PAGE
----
If you’re looking for a weighted ab workout to really help you target the muscles in your midsection, look no further — we’ve found 9 exercises that’ll leave your core burning. There are a number of different benefits to adding weight to your abdominal workouts. If you’re looking to increase muscle mass in your midsection, studies show that weight training is one of the best ways to do so. A strong core also has a number of benefits — it can help protect your back from injury, help you move with better posture, and increase your stability and balance.
As its name suggests, for this weighted ab workout you’ll need a weight plate, one of the best adjustable dumbbells, or a kettlebell. The workout, put together by personal trainer Whitney Houlin, involves nine different exercises. “Want to level up your core work? Add some weight”, she writes in her Instagram post. Read on to see all nine exercises, and how to give this one a go.
As a reminder, if you’re new to exercise, or you’re returning to ab workouts following an injury or pregnancy, it’s a good idea to check your form with a personal trainer before adding weight to the move. Some of the exercises in this workout, like windshield wipers, are more advanced ab exercises, so this might not be one for complete beginners.
What is the workout?
Houlin doesn’t offer rep suggestions for the workout, but we’d advise doing each exercise for 45 seconds, with a 15 second rest before moving on to the next. If this is too difficult, work for 30 seconds and rest for 30 seconds. This will give you a core-blasting workout, that takes less than 10-minutes to complete. Grab a weight plate or a dumbbell, and try these:
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Weighted lean back
Kind of like a V-sit, this exercise helps you work your transverse abdominal muscles — the deepest layer of your mid-section. To do the exercise, start by sitting on your seat bones, with your knees bent and your feet flat on the floor. Hold a weight against your chest and lean your torso back, engaging your core, and twist to one side. Then bring yourself back to a seated position, and repeat on the opposite side. Keep alternating sides throughout.
Single knee pullover
For this exercise, start by lying on your back with your knees bent and your arms straight to the ceiling, holding a weight plate with both hands. Engage your core, and lower the weight behind your head, slowly and with control. Lift one knee, keeping the bend in your leg, and raise it towards your torso. As you do so, bring the weight up and over your leg, crunching from your core. Lower back down to the ground, and crunch on the opposite side. Keep alternating legs.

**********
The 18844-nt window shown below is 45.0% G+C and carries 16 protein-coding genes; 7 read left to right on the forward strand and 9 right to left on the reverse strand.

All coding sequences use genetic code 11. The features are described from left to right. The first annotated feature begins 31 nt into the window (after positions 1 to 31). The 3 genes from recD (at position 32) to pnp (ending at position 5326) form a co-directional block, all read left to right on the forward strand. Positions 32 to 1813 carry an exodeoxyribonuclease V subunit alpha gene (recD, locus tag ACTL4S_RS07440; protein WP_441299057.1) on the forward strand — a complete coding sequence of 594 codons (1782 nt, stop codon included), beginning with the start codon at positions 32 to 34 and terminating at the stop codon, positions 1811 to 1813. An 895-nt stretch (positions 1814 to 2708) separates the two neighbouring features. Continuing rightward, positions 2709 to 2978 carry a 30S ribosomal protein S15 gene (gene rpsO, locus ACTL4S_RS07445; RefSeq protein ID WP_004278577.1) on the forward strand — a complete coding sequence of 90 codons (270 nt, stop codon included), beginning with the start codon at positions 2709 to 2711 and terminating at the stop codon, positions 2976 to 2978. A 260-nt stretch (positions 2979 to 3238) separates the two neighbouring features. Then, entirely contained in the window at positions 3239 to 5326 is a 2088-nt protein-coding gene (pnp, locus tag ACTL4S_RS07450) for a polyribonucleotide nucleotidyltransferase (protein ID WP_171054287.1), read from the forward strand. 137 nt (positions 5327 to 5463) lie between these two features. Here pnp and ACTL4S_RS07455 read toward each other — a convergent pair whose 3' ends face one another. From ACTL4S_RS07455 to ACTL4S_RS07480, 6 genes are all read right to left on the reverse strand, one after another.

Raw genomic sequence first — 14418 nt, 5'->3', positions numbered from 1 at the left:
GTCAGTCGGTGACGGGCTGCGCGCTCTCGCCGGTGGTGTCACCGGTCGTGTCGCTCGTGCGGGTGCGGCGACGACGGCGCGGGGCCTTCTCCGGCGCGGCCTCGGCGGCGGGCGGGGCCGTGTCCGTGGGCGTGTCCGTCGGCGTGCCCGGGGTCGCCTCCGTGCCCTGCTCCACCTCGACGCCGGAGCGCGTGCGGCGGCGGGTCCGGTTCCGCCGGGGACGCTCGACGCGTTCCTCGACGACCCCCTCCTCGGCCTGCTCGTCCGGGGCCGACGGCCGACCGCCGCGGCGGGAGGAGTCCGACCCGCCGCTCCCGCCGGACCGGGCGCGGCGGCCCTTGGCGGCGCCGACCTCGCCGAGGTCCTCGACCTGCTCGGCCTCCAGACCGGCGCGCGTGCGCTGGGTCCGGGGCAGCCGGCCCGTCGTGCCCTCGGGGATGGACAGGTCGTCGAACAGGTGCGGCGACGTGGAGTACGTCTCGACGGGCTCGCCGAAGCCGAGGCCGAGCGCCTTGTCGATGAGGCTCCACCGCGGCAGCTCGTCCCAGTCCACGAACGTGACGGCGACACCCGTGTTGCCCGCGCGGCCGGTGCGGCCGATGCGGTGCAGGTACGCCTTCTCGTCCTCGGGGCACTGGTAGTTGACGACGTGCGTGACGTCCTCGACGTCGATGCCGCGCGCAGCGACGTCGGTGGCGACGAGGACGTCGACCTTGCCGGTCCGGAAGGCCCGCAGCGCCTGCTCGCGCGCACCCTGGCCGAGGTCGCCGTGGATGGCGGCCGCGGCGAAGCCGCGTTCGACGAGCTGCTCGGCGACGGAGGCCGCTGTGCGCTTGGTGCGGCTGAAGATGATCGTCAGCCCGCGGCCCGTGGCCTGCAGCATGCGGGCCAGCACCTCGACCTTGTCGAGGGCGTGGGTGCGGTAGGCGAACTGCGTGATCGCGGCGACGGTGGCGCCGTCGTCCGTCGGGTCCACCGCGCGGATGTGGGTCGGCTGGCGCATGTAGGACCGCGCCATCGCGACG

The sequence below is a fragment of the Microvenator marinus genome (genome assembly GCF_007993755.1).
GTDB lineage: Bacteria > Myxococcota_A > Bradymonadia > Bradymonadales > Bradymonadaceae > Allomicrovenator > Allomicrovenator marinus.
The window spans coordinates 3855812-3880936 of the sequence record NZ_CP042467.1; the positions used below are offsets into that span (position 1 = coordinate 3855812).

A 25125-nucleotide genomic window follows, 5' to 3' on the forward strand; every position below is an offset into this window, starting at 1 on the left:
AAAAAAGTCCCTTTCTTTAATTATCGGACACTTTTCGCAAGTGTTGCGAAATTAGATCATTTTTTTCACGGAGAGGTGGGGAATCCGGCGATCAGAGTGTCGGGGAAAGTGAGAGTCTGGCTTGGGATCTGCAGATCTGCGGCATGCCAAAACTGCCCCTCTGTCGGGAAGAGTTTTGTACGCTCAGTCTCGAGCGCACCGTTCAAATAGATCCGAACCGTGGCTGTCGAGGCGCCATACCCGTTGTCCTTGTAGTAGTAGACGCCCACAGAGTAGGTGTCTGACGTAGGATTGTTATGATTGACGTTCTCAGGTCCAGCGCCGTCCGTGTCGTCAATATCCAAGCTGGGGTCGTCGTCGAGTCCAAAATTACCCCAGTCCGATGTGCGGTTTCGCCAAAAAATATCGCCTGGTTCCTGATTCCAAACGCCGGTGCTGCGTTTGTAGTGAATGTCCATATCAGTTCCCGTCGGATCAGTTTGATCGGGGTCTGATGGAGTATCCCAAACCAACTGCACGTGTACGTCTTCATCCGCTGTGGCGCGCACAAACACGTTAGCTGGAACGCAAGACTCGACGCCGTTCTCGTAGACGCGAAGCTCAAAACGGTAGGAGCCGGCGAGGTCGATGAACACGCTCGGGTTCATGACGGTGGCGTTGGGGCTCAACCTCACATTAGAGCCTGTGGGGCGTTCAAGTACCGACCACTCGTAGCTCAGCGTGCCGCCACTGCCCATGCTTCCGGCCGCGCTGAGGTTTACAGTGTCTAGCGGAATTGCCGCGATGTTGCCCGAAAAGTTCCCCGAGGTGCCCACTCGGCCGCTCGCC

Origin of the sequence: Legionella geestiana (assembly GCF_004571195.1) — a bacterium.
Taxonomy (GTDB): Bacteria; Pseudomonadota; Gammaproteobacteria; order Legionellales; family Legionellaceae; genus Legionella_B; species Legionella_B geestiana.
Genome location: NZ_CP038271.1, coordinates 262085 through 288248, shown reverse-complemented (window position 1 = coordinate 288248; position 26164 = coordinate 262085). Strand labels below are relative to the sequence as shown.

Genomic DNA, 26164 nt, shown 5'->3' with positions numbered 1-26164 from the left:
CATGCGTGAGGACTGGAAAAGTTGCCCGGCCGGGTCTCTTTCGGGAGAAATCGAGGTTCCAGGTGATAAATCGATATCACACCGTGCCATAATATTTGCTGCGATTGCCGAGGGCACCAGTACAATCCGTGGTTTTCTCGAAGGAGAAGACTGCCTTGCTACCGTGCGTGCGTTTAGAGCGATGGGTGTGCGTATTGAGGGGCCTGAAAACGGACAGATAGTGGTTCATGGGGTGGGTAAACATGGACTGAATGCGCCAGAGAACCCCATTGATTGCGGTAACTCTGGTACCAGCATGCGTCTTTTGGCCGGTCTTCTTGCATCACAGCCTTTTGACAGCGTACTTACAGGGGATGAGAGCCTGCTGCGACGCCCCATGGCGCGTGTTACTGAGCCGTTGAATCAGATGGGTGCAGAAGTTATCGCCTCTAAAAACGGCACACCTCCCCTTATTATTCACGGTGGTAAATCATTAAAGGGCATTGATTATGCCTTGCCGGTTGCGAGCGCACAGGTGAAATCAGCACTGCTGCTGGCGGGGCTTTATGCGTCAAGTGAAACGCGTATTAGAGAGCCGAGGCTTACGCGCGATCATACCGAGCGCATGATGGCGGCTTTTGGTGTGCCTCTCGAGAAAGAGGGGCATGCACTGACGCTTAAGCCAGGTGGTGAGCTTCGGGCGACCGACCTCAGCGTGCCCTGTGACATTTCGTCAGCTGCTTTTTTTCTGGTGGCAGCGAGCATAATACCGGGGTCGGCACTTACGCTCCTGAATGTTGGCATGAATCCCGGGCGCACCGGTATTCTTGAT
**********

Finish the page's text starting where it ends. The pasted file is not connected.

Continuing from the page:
Windshield wiper knees
Start by lying on your back, keeping your lower back pressed into the floor and your arms and legs in tabletop position, with a weight held in both hands. Keeping your knees bent and stacked on top of one another, lower both legs to one side, moving from your core. At the same time, lower the weight plate to the opposite side, keeping your arms outstretched. Move back to your starting position, and switch sides.
Start by lying on your back with your legs raised to the ceiling, holding a weight with two hands and your arms outstretched. Crunching from your core, raise the weight up towards your toes, and then lower your torso back to the ground. Keep crunching, making sure the movement comes from your core, not your shoulders.
Start lying on your back, with a weight against your chest, your knees bent, and your feet pressed into the floor. Crunch your head, neck, and shoulders off the mat, at the same time, lift both your knees off the ground towards your chest. Pause, then return to your starting position.
For this exercise, start by lying on your back with a weight in both hands outstretched behind your head and your legs outstretched from your body. Slowly complete a roll-up, lifting your arms to the ceiling, then using your core to raise your torso from the mat so that you are in a seated position, before slowly rolling back to your starting position.
For this exercise, get into a side plank position, with your bodyweight on your elbow and a weight resting on your top hip. Engage your core and lower your hips down to the ground, then raise them back to your starting position. Ensure that your hips stay stacked, and that you’re not rolling forwards in this exercise. Switch sides halfway through.
Alternating toe taps
Starting with your legs in tabletop position, with a 90-degree bend in your knee, hold the weight with both hands and lower it behind your head, with your arms outstretched. Raise your arms to the ceiling and crunch your head, neck and shoulders off the mat, at the same time, dropping one heel to the floor. Raise back to your starting position, and keep switching legs.
Starting in table top position, raise your head and neck off the mat. Slowly, extend one leg out away from your body, at the same time, twisting your torso and extending the weight to the opposite side. Keep switching sides throughout. If this is too difficult, lower your head down to the mat.
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Jane McGuire is Tom's Guide's Fitness editor, which means she looks after everything fitness related - from running gear to yoga mats. An avid runner, Jane has tested and reviewed fitness products for the past five years, so knows what to look for when finding a good running watch or a pair of shorts with pockets big enough for your smartphone. When she's not pounding the pavements, you'll find Jane striding round the Surrey Hills, taking far too many photos of her puppy.